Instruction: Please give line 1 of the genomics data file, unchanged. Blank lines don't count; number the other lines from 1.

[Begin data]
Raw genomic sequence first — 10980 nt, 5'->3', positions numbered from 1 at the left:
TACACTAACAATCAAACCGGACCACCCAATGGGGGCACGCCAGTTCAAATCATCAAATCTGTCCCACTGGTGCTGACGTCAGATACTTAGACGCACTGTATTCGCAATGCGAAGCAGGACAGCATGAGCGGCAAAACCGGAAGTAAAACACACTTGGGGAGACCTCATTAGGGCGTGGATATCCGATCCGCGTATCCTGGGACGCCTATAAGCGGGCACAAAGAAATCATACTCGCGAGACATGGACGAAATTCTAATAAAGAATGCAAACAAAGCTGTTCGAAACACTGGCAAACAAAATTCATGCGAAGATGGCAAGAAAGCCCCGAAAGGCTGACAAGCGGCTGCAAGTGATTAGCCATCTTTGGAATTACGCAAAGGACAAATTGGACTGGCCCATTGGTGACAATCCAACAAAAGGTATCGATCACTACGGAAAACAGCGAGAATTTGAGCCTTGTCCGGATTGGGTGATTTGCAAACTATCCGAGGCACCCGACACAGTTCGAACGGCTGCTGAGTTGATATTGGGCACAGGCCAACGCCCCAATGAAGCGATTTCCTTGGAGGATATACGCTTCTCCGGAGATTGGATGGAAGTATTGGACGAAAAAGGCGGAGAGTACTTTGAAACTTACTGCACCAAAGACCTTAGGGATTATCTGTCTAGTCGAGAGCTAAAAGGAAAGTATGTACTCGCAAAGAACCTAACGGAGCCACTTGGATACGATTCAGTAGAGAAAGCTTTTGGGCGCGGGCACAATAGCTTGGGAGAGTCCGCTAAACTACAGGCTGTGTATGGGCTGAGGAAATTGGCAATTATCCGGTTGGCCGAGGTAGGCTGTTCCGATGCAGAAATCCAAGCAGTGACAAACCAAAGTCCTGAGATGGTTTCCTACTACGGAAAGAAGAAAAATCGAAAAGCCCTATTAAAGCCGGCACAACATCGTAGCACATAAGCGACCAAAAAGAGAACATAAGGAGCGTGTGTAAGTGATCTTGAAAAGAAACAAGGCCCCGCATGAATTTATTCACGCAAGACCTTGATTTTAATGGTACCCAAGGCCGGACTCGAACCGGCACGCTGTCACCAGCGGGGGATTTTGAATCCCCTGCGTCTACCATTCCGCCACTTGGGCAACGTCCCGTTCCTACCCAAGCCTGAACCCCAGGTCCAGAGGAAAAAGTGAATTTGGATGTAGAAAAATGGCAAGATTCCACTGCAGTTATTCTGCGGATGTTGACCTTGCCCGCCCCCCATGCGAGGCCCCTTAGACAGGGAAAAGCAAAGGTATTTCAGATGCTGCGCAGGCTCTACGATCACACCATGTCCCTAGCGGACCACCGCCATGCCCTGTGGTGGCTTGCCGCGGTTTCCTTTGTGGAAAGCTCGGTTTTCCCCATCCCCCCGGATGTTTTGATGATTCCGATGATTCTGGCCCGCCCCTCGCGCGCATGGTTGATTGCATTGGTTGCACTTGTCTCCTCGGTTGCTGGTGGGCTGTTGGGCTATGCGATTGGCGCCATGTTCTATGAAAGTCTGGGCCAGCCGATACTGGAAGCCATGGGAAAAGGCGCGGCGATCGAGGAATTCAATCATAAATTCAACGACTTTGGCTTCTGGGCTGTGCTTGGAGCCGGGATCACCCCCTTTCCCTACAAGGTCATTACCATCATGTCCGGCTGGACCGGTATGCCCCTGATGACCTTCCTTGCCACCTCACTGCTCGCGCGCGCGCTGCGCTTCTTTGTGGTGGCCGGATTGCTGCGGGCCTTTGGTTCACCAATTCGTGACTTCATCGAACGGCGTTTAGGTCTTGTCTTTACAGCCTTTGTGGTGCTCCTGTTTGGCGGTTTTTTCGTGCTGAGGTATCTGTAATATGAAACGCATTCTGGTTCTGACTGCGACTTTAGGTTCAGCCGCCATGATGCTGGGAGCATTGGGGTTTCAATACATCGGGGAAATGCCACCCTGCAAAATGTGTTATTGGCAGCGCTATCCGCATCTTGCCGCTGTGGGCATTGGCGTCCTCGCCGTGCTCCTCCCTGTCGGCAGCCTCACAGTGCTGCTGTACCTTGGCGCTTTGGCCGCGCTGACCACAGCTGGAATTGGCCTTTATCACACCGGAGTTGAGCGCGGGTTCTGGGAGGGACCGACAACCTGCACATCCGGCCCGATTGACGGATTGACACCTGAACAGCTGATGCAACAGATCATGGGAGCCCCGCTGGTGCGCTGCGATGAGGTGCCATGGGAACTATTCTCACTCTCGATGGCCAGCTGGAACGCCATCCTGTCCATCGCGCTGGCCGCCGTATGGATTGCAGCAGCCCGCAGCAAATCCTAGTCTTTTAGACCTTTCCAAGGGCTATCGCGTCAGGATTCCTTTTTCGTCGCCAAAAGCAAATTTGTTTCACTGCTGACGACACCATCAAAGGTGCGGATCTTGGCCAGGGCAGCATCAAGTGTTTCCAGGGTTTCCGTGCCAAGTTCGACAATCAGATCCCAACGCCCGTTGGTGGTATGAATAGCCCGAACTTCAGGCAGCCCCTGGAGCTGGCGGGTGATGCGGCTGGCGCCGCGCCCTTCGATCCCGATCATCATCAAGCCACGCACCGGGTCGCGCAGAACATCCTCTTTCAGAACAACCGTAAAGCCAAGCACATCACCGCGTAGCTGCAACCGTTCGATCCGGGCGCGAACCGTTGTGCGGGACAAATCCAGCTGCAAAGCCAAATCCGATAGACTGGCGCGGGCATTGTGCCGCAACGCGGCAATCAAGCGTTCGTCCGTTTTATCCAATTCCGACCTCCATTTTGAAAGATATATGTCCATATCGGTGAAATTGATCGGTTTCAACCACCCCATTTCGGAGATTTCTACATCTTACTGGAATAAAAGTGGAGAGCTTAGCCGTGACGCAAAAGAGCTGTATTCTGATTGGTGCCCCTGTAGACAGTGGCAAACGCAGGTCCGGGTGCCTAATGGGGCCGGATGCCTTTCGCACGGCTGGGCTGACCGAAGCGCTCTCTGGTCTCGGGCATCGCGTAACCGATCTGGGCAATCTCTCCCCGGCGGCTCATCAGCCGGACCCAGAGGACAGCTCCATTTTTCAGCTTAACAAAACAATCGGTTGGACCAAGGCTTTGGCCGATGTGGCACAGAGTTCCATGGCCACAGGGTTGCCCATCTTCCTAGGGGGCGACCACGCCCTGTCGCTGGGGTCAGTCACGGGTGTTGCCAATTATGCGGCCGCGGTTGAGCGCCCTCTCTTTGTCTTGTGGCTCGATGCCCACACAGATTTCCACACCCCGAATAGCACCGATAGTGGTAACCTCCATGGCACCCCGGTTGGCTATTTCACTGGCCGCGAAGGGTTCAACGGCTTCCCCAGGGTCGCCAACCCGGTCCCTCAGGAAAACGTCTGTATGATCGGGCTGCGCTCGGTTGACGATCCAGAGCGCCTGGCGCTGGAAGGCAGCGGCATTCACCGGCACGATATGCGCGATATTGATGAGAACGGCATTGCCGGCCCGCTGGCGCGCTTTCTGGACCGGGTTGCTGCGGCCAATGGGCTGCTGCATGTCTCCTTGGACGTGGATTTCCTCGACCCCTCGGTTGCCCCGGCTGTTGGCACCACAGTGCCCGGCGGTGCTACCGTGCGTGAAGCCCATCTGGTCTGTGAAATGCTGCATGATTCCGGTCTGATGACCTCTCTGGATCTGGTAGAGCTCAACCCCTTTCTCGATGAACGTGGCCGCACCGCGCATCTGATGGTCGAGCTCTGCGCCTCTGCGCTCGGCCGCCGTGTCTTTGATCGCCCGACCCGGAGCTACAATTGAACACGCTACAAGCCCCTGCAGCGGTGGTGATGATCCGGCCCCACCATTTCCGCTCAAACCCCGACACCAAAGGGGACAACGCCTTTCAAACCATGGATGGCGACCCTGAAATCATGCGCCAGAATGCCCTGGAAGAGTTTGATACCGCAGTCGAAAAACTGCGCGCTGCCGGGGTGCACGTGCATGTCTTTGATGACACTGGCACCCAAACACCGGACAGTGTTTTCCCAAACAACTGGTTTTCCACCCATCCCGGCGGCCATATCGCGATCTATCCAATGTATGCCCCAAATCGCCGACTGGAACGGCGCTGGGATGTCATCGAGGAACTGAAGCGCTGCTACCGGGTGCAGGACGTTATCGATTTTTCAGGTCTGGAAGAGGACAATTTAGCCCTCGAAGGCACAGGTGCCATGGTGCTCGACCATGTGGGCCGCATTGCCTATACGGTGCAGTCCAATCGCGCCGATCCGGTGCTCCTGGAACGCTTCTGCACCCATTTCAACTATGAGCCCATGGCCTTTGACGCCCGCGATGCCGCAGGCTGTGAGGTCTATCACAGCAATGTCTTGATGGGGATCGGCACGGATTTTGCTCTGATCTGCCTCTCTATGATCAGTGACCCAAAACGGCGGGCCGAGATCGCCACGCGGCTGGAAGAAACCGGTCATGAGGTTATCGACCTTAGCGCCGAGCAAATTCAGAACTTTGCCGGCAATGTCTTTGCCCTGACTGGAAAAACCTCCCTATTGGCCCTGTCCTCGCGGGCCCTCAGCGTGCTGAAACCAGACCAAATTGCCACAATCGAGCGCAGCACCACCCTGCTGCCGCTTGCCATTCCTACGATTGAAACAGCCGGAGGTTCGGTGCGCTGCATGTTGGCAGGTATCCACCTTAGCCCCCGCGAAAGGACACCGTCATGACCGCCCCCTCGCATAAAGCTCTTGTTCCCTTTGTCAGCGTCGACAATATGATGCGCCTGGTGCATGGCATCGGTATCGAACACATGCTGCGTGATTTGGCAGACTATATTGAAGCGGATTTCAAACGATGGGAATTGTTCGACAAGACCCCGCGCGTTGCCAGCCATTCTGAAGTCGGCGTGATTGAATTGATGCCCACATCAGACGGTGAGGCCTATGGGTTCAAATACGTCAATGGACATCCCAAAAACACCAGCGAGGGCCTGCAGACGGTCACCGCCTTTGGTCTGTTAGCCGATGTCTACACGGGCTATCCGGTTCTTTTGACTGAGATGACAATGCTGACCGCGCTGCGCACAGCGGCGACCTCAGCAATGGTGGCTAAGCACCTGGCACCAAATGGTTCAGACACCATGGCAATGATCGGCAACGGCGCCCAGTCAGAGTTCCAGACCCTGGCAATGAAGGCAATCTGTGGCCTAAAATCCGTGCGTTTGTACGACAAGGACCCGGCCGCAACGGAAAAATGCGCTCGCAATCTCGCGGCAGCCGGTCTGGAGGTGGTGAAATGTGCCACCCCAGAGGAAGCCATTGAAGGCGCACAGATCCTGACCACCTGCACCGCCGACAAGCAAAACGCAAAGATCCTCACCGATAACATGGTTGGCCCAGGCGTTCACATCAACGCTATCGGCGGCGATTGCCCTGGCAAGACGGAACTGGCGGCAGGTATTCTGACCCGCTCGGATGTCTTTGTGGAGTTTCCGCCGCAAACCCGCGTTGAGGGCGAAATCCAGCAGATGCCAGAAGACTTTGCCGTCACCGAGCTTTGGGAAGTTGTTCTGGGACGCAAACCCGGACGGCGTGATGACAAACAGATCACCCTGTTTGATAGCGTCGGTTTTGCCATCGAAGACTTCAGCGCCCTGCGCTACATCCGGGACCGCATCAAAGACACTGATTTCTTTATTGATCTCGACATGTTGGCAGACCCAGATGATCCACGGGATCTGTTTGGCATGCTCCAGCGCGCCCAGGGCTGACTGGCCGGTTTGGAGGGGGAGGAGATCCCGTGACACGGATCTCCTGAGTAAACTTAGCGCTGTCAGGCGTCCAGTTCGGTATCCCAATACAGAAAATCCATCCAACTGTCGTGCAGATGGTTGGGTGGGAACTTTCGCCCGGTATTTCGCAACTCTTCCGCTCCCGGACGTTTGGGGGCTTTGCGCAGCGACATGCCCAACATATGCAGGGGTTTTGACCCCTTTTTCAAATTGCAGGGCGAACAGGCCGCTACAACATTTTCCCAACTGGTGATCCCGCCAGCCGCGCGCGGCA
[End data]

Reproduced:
Raw genomic sequence first — 10980 nt, 5'->3', positions numbered from 1 at the left: